From the creation of original products to the new information and communication technologies, local businesses are a major asset for the region. Covering the economy, banking, property, town planning, architecture and more, this section puts you in close touch with initiatives and changes in our towns.
February 2022

Euromed 2

  • Forging head
  • With its 170-hectare second tranche heralding the Mediterranean city of the future, Euromed is Europe’s most ambitious urban development project.
Le futur groupe scolaire des Fabriques. © DR BGA
Laure-Agnès Caradec, présidente de l’Agence d’urbanisme de l’agglomération marseillaise (Agam) et de l’Etablissement public d’aménagement Euroméditerranée. © Camille Moirenc 

Since its launch 26 years ago, Euromediterrannée (to give it its full name) has completely changed Marseille’s image. The first tranche comprised a major business district with 720,000m2 of office space. The second tranche, north of the first and due for completion in 2030, will be an attractive, productive, comfortable area with excellent amenities and infrastructure and no shortage of housing. It will include more homes than offices, boasting 10,000 new housing units, 25,000 new jobs (8000 already created), a park of over 20 hectares, an international school campus from 1st grade to 12th, and more besides.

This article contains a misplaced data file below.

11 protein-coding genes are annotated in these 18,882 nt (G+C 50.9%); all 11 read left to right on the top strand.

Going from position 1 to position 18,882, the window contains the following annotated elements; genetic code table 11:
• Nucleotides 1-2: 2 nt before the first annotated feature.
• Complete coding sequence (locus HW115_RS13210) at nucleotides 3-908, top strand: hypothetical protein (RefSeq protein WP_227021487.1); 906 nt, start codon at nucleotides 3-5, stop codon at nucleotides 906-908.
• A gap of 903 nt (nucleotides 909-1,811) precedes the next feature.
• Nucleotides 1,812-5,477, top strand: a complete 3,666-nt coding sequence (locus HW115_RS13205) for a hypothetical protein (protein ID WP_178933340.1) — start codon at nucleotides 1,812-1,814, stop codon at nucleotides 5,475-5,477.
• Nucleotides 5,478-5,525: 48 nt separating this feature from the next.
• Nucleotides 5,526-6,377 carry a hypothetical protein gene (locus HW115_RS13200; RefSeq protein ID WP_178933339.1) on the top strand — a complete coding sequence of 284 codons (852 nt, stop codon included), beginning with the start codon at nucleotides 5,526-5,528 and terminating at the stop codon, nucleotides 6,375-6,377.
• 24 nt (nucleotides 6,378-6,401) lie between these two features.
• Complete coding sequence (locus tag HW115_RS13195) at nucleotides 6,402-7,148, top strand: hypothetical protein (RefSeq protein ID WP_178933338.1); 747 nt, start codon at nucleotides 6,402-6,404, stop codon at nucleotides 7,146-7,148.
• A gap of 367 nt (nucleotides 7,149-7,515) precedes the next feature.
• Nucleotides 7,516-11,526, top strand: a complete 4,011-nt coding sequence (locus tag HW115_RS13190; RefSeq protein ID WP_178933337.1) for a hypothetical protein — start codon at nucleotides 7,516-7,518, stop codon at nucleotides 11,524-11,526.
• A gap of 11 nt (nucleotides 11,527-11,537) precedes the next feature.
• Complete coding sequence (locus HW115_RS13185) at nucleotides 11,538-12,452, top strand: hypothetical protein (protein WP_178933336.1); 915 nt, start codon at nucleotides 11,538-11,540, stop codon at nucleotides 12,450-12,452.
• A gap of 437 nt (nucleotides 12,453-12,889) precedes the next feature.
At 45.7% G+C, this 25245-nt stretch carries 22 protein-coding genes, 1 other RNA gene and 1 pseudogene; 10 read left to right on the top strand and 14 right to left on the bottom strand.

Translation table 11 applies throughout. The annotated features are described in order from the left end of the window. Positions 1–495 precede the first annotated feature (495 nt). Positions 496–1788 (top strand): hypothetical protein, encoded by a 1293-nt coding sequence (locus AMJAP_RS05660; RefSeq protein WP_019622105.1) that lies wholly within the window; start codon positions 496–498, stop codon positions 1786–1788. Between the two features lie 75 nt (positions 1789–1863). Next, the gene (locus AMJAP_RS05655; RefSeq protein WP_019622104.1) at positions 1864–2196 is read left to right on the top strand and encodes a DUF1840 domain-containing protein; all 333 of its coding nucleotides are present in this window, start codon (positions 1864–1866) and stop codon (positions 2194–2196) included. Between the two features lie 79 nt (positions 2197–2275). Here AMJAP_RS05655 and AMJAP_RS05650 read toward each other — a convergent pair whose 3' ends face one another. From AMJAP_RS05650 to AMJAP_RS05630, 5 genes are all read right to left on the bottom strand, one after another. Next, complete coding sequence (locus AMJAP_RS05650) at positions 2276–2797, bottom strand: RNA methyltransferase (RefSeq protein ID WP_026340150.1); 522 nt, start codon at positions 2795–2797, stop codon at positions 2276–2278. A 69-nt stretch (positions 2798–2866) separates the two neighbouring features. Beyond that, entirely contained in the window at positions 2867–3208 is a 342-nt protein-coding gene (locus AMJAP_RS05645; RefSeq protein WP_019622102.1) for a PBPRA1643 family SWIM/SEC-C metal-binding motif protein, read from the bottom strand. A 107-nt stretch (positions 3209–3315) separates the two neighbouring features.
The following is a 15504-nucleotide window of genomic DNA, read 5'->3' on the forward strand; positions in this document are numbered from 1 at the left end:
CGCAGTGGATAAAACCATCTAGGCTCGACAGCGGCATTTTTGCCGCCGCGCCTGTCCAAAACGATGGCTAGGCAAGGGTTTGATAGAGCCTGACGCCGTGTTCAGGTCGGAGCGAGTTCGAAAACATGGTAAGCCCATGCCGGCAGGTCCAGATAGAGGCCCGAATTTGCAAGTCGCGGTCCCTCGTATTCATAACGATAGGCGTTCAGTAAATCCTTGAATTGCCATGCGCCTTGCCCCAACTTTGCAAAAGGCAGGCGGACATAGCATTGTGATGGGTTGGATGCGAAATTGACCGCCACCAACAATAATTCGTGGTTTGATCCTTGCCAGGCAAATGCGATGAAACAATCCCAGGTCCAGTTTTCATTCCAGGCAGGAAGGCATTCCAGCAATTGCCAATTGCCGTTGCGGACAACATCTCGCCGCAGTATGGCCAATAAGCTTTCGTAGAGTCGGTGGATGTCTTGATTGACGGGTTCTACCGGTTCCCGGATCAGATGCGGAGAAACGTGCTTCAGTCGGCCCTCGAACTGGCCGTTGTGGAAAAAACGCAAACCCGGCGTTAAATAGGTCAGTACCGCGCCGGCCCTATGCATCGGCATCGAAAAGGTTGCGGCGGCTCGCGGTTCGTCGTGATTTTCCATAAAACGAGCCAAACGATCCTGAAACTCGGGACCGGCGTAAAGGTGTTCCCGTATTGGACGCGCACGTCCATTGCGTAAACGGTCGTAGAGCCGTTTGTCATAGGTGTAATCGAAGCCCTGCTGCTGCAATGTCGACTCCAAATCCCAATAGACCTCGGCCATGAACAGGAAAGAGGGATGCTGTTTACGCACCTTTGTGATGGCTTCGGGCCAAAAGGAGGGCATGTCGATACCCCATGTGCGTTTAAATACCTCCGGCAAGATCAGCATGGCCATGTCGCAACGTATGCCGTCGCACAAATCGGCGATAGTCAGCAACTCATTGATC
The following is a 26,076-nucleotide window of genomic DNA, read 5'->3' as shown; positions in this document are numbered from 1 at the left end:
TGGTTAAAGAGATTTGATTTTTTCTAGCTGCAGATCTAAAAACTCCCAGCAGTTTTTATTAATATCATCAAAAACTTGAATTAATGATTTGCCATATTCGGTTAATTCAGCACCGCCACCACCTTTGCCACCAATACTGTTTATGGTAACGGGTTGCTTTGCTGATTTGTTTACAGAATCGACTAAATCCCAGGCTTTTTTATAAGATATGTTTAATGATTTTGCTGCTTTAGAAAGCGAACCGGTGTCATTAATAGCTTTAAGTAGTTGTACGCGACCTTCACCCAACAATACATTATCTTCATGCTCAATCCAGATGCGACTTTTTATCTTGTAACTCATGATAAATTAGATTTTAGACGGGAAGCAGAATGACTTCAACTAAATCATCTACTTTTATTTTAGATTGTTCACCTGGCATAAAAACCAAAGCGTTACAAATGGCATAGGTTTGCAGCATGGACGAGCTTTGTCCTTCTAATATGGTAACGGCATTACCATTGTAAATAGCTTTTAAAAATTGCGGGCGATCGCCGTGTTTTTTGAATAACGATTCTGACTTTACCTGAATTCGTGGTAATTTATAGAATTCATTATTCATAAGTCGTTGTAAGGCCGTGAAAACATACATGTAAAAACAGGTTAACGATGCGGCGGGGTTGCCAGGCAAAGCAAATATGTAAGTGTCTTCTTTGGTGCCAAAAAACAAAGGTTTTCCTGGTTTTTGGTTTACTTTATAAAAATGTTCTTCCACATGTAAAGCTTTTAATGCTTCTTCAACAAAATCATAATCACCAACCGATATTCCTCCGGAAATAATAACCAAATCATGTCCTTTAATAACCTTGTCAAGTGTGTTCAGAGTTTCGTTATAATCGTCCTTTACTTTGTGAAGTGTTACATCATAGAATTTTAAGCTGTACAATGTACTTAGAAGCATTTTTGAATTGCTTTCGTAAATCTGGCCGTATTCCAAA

This year will mainly be tied up with paperwork and permits, but the city skyline is still changing. The last of the six Smartseille 1 buildings will be delivered thi year. Their 58,000m2 showcase the overall project’s ambition for sustainability (green design, low-carbon building methods, eco-responsible and recycled materials, low-energy buildings with a seawater-powered heating network, reduced soil sealing, grassed and wooded areas, etc.). Work is under way in several areas, promising plenty of green space, and consultations are ongoing for redevelopment of the Cazemajou area among others.
Laure Agnès Caradec, head of town planning for the Marseille metro area and boss of the Euromediterrannée development authority, knows that infrastructure is key. That includes roads, new parks, more greenery in general and new approaches to transport, energy, materials and urban services. The scale of the development gives room for experimenting. And projects are taking lifestyle changes into account: the trend to short supply chains, the spread of teleworking and reduced travel, the need for more outdoor space and flexible home design. Paradoxically, the home working trend has not reduced demand for office space: only 4.5% of office space in Marseille is vacant.


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